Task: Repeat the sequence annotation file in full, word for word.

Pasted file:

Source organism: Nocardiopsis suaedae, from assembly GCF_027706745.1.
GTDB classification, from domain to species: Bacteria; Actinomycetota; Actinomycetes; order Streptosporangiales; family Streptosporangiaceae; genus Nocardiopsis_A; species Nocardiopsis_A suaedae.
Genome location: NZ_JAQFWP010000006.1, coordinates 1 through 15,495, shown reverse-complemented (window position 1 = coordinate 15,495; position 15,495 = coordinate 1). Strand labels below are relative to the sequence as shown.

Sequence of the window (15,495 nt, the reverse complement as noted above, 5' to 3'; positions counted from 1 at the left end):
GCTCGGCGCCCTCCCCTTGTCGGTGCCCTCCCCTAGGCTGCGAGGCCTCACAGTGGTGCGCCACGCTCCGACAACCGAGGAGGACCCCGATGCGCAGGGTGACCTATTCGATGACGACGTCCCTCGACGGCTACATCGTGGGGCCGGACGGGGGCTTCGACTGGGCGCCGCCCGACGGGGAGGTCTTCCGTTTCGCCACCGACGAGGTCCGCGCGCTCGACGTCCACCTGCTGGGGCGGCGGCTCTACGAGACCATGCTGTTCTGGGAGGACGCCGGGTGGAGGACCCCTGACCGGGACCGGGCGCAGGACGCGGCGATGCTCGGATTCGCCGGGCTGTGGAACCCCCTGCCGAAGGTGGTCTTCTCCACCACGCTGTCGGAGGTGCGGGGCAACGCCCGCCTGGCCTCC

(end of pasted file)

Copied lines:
Source organism: Nocardiopsis suaedae, from assembly GCF_027706745.1.
GTDB classification, from domain to species: Bacteria; Actinomycetota; Actinomycetes; order Streptosporangiales; family Streptosporangiaceae; genus Nocardiopsis_A; species Nocardiopsis_A suaedae.
Genome location: NZ_JAQFWP010000006.1, coordinates 1 through 15,495, shown reverse-complemented (window position 1 = coordinate 15,495; position 15,495 = coordinate 1). Strand labels below are relative to the sequence as shown.

Sequence of the window (15,495 nt, the reverse complement as noted above, 5' to 3'; positions counted from 1 at the left end):
GCTCGGCGCCCTCCCCTTGTCGGTGCCCTCCCCTAGGCTGCGAGGCCTCACAGTGGTGCGCCACGCTCCGACAACCGAGGAGGACCCCGATGCGCAGGGTGACCTATTCGATGACGACGTCCCTCGACGGCTACATCGTGGGGCCGGACGGGGGCTTCGACTGGGCGCCGCCCGACGGGGAGGTCTTCCGTTTCGCCACCGACGAGGTCCGCGCGCTCGACGTCCACCTGCTGGGGCGGCGGCTCTACGAGACCATGCTGTTCTGGGAGGACGCCGGGTGGAGGACCCCTGACCGGGACCGGGCGCAGGACGCGGCGATGCTCGGATTCGCCGGGCTGTGGAACCCCCTGCCGAAGGTGGTCTTCTCCACCACGCTGTCGGAGGTGCGGGGCAACGCCCGCCTGGCCTCC